"I'll be damned."

"With what I had already," Frank said, "that windfall was enough for Wilma."

"Maybe you'd have been better off if your father had died poor," Tony said.

Frank's red-rimmed eyes grew watery, and for a moment he looked as if he was about to weep. But he blinked rapidly and held back the tears. In a voice laden with despair, he said, "I'm ashamed to admit it, but when I found out how much money was in the estate, I stopped caring about my old man dying. The insurance policies turned up just one week after I buried him, and the moment I found them I thought, Wilma. All of a sudden I was so damned happy I couldn't stand still. As far as I was concerned, my dad might as well have been dead twenty years. It makes me sick to my stomach to think how I behaved. I mean, my dad and I weren't really close, but I owed him a lot more grieving than I gave. Jesus, I was one selfish son of a bitch, Tony."

"It's over, Frank. It's done," Tony said. "And like I said, you were a bit crazy. You weren't exactly responsible for your actions."

Frank put both hands over his face and sat that way for a minute, shaking but not crying. Finally, he looked up and said, "So when she saw I had almost a hundred and twenty-five thousand dollars, Wilma wanted to marry me. In eight months, she cleaned me out."

"This is a community property state," Tony said. "How could she get more than half of what you had?"

"Oh, she didn't take anything in the divorce."


"Not one penny."


"It was all gone by then."



"She spent it?"

"Stole it," Frank said numbly.

Tony put down his cheeseburger, wiped his mouth with a napkin. "Stole it? How?"

Frank was still quite drunk, but suddenly he spoke with an eerie clarity and precision. It seemed important to him that this indictment of her, more than anything else in his story, should be clearly understood. She had left him nothing but his indignation, and now he wanted to share that with Tony. "As soon as we got back from our honeymoon, she announced she was taking over the bookkeeping. She was going to attend to all our banking business, watch over our investments, balance our checkbook. She signed up for a course in investment planning at a business school, and she worked out a detailed budget for us. She was very adamant about it, very businesslike, and I was really pleased because she seemed so much like Barbara Ann."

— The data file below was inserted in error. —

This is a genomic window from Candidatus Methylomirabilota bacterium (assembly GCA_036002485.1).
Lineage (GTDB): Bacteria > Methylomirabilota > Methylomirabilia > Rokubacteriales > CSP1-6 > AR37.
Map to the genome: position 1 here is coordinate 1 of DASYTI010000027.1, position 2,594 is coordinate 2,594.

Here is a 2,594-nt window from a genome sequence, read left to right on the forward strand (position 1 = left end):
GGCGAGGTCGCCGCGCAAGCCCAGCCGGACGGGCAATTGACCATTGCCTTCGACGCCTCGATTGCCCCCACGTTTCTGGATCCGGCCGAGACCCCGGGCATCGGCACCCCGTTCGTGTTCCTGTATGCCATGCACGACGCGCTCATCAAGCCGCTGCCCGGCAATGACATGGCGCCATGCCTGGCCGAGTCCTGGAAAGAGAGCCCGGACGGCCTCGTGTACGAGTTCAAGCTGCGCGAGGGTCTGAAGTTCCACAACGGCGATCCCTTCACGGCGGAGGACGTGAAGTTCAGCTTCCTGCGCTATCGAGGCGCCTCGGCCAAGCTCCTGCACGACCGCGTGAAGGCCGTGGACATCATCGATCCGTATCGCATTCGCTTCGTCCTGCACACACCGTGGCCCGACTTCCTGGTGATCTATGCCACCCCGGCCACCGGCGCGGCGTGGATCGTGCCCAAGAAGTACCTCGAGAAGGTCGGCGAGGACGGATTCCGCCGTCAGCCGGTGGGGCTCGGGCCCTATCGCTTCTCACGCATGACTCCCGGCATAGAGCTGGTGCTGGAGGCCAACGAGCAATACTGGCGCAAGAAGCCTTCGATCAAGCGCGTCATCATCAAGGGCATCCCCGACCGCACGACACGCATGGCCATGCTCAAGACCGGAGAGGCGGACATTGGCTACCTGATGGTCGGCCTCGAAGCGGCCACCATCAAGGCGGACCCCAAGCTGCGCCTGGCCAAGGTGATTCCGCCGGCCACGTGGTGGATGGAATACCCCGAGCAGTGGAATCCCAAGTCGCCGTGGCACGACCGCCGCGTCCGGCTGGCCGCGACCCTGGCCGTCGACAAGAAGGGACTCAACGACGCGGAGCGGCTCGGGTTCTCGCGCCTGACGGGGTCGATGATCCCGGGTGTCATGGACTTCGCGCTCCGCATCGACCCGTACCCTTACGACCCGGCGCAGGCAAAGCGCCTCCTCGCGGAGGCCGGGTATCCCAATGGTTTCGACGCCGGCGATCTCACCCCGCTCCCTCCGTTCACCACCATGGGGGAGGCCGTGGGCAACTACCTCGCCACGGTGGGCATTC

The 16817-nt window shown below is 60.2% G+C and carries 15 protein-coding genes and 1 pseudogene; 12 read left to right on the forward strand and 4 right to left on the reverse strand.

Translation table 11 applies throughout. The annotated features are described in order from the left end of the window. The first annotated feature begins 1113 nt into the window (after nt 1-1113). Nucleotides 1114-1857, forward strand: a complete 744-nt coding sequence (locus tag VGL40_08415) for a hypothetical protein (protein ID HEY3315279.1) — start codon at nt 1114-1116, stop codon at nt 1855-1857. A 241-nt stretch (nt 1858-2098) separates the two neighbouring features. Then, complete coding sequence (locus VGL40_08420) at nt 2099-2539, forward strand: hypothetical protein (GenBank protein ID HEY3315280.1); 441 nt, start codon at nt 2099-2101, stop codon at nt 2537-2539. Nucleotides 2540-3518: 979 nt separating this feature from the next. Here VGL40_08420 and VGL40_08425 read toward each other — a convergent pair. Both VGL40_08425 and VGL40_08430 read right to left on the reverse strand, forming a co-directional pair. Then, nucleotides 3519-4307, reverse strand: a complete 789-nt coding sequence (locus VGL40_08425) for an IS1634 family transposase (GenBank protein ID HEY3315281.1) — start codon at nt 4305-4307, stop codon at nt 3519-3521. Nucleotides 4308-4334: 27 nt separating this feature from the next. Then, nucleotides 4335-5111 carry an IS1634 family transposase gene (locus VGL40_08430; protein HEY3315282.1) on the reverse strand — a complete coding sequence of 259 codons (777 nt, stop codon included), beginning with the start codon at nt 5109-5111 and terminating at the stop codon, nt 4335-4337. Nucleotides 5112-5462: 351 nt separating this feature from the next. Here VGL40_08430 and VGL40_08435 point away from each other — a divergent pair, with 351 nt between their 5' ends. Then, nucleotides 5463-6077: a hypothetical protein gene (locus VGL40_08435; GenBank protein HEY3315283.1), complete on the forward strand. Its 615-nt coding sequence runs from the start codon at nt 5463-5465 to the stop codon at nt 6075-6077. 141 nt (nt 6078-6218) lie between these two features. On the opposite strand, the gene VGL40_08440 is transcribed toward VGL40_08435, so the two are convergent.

"You'd told her that Barbara Ann had done those things?"

"Yeah. Oh, Jesus, yeah. I set myself up to be picked clean. I sure did."

Suddenly, Tony wasn't hungry any more.

Frank pushed one shaky hand through his hair. "See, there wasn't any way I could have suspected her. I mean, she was so good to me. She learned to cook my favorite things. She always wanted to hear about my day when I got home, and she listened with such interest. She didn't want a lot of clothes or jewelry or anything. We went out to dinner and to the movies now and then, but she always said it was a waste of money; she said she was just as happy staying home with me and watching TV together or just talking. She wasn't in any hurry to buy a house. She was so ... easy-going. She gave me massages when I came home stiff and sore. And in bed ... she was fabulous. She was perfect. Except ... except ... all the time she was cooking and listening and massaging and fu**ing my brains out, she was...."

"Bleeding your joint bank accounts."

"Of every last dollar. All except ten thousand that was in a long-term certificate of deposit."

"And then just walked out?"

Frank shuddered. "I came home one day, and there was a note from her. It said, 'If you want to know where I am, call this number and ask for Mr. Freyborn.' Freyborn was a lawyer. She'd hired him to handle the divorce. I was stunned. I mean, there was never any indication.... Anyway, Freyborn refused to tell me where she was. He said it would be a simple case, easily settled because she didn't want alimony or anything else from me. She didn't want a penny, Freyborn said.